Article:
An incorrect Web site for accessing RV park reviews was listed in the April 2007 “Full-Timer’s Primer” column on page 110. The correct Web site is www.rvparkreviews.com. FMC regrets this error.
We would like to say what a great time we had at the Perry, Georgia, convention this past March. The FMCA staff was so kind and helpful.
This was our first time, and we thought it was well organized and the seminars were great. We learned about safety and how to drive and maintain our motorhome.
Everything was great and we have no complaints.
Jim & Kathy Quinn, F380170
My wife and I attended our first FMCA convention in Perry, Georgia, and we had a great time. FMCA did a wonderful job in parking, tram service, vendors, and, most of all, the entertainment.
This will not be the last FMCA convention we’ll attend. Please keep up the good work.
Robert Wiggs, F297503
FMCA Mail Forwarding
A Grand Old Railroad Station
I don’t see how Grand Central Station in New York City was left off of the “Bakers’ Dozen” list of old railroad stations (February 2007, page 144). Grand Central is so much more than a train station. I worked in the area for almost 20 years and spent more than my share of time shopping, dining, and just strolling through the terminal.
The station opened in 1871, well north of the populated area of Manhattan, but the city moved up, around, and past it. The station was adapted to the population movement, and was rebuilt several times, and expanded. Tracks (there are 67 of them now) were electrified and put under Park Avenue. Hotels, office buildings, and expensive apartments were built over the tracks. Sixty-five million people passed through its portals in 1947. A recent TV documentary showed me a lot I didn’t know, like the then-secret elevator to take President Franklin Roosevelt, in his limousine, from a train to a hotel room, for meetings crucial to the World War II effort.
Check the Web for plenty of details, and if you’re near the Big Apple it’s an easy hour-plus commute by bus from campgrounds in nearby parts of New Jersey and New York. Some offer guided tours that will pick you up at the campground. Don’t miss it!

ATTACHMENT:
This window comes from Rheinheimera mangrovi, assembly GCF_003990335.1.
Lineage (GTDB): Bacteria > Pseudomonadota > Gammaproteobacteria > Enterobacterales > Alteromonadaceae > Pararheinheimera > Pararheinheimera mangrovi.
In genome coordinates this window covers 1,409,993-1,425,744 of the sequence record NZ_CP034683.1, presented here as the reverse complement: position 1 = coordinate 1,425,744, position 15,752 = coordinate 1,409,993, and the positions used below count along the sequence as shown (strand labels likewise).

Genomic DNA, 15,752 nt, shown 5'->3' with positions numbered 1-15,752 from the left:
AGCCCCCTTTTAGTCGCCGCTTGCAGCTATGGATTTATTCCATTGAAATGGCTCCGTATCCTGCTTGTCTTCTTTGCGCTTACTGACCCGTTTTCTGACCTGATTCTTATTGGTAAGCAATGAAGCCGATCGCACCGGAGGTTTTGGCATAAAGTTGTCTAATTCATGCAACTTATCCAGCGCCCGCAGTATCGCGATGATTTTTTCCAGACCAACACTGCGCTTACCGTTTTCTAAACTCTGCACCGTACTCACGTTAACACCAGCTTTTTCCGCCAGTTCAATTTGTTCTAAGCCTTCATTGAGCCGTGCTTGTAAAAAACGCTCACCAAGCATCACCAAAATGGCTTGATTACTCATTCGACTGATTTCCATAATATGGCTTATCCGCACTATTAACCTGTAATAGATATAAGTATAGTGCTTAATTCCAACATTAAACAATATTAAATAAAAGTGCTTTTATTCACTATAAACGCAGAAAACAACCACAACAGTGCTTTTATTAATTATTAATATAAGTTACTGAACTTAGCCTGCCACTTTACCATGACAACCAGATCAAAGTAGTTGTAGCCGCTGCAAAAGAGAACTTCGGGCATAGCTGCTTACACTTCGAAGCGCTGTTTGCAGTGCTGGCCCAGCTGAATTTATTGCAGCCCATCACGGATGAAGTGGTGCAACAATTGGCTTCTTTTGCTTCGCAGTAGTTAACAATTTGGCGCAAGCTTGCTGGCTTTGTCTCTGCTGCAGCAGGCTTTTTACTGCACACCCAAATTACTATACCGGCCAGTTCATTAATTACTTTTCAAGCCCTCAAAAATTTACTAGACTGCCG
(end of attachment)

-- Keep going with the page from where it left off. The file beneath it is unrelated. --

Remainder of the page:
Frank S. Winter, F114882
Manalapan, New Jersey
Enjoyable March Issue
I received the March issue of Family Motor Coaching today and the cover told me I’d enjoy this edition. Not only is my coach a Coachmen Leprechaun, but when I grow up I want to be an engineer on a steam locomotive.
Ron Mills, F386325
Steep Grades At Big South Fork
We just received our latest issue of the FMCA magazine and read the article about the Big South Fork (“Wild, Scenic, And Victorian,” April 2007, page 102). Great area! We chose it for a home base in 1999.
We want to warn drivers of motorhomes to enter the recreation area campground at Bandy Creek via U.S. 127. The access from Oneida (via State Route 297) traverses a gorge that has not only steep descents, but hairpin turns with overhanging rock. Once you have started down the road into the gorge, you would be committed and unable to turn around. Units less than 30 feet long might be okay, but nothing longer, and towing is exceptionally tough.
From the east, RVers can travel across State Route 52 through Rugby to the west portions and Jamestown with no trouble. However, if you arrive from Interstate 40 and take U.S. 27 north to get to the area, be aware that it is also full of tight turns.
We drove through the gorge again recently and the grade down is 13 percent from both sides. However, the drive is well worth it to see this area. It is totally awesome!
Tom & Barb Jancek, F346868
Tallulah Gorge Famous In Film
Tallulah Gorge (“Be Inspired: Look Into Tallulah Gorge,” March 2007, page 82) also played a large part in the movie “Deliverance.” That was really Burt Reynolds, not a stuntman, being pitched out of his canoe as it careened out of control down the rapids!
I was an assistant director on the film, and as the article stated, the dam controls the flow of water into the gorge. So, we stopped the water, built a ramp with a catch at a proper distance to halt the attached canoe, and pitched the occupant (Burt) into the lagoon below.
When everything was ready to shoot, Burt got into the canoe. I was on a radio to the man controlling the flow of water, and when the water was high enough to cover the ramp, I told him to keep it at that level. The cameras (two of them) rolled, the canoe bounced down to the catch, and Burt was tossed out “” a “one take” shot.
We filmed all around the canyon for a couple of weeks with Jon Voight, Ned Beatty, and Burt. For those who don’t know, the author of the book Deliverance, James Dickey, played the sheriff in the film.
Miles S. Middough, F124934
Credit Checks At California RV Parks
I read with interest the letter in the March “Reader’s Forum” called “California Credit Checks For Longer Campground Stays” (page 18). I certainly understand Don and Joyce Lebrun’s concerns about giving Social Security numbers and other credit information to campgrounds.